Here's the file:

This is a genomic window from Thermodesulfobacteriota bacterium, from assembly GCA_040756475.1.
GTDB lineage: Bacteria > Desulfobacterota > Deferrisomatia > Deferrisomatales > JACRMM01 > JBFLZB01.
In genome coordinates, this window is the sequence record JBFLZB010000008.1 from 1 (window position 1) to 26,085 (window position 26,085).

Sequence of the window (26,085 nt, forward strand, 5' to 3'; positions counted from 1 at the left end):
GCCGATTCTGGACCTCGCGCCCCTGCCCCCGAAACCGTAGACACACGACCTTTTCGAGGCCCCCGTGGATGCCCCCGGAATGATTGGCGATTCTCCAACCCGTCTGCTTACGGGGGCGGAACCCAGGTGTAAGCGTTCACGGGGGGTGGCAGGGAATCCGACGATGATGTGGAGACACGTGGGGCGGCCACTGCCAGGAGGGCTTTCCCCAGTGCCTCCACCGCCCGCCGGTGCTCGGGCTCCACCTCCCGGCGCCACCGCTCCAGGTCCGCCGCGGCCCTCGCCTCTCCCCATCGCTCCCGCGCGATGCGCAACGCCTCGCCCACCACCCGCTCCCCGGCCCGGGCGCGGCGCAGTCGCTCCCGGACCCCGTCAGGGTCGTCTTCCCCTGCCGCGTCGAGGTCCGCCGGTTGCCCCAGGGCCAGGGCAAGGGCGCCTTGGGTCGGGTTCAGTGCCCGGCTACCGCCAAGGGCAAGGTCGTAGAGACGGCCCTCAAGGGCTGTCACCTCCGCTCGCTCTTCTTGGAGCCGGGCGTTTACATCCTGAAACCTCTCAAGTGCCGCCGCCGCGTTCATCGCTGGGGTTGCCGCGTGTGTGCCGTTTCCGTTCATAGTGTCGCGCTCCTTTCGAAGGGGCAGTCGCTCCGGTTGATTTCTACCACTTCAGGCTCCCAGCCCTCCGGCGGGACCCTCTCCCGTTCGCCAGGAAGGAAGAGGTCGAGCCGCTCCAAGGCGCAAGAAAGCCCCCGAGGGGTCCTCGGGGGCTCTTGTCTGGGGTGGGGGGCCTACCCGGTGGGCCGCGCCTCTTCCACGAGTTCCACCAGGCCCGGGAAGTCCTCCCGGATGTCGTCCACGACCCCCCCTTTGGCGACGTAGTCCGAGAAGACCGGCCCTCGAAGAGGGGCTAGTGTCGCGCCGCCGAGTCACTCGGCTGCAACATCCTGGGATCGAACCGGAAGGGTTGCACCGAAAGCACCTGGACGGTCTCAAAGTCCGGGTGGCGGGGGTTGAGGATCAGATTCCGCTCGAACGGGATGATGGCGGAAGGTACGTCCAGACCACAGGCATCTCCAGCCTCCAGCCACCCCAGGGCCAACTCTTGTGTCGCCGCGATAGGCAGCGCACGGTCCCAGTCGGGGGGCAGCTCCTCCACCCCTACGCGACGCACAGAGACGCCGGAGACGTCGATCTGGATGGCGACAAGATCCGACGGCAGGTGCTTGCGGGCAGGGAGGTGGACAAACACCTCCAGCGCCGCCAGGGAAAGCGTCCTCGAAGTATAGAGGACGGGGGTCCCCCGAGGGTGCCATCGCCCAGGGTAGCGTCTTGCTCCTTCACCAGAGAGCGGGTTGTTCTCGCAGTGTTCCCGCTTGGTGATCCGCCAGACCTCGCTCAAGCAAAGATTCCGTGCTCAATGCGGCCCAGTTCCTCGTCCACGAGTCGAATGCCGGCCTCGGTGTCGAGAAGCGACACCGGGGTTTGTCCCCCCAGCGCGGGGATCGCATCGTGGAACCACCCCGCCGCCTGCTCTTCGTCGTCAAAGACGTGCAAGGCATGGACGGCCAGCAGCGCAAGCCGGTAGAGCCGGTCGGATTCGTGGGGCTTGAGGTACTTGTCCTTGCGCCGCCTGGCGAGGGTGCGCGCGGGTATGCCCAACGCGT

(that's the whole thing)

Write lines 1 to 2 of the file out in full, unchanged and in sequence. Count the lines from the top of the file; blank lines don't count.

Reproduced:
This is a genomic window from Thermodesulfobacteriota bacterium, from assembly GCA_040756475.1.
GTDB lineage: Bacteria > Desulfobacterota > Deferrisomatia > Deferrisomatales > JACRMM01 > JBFLZB01.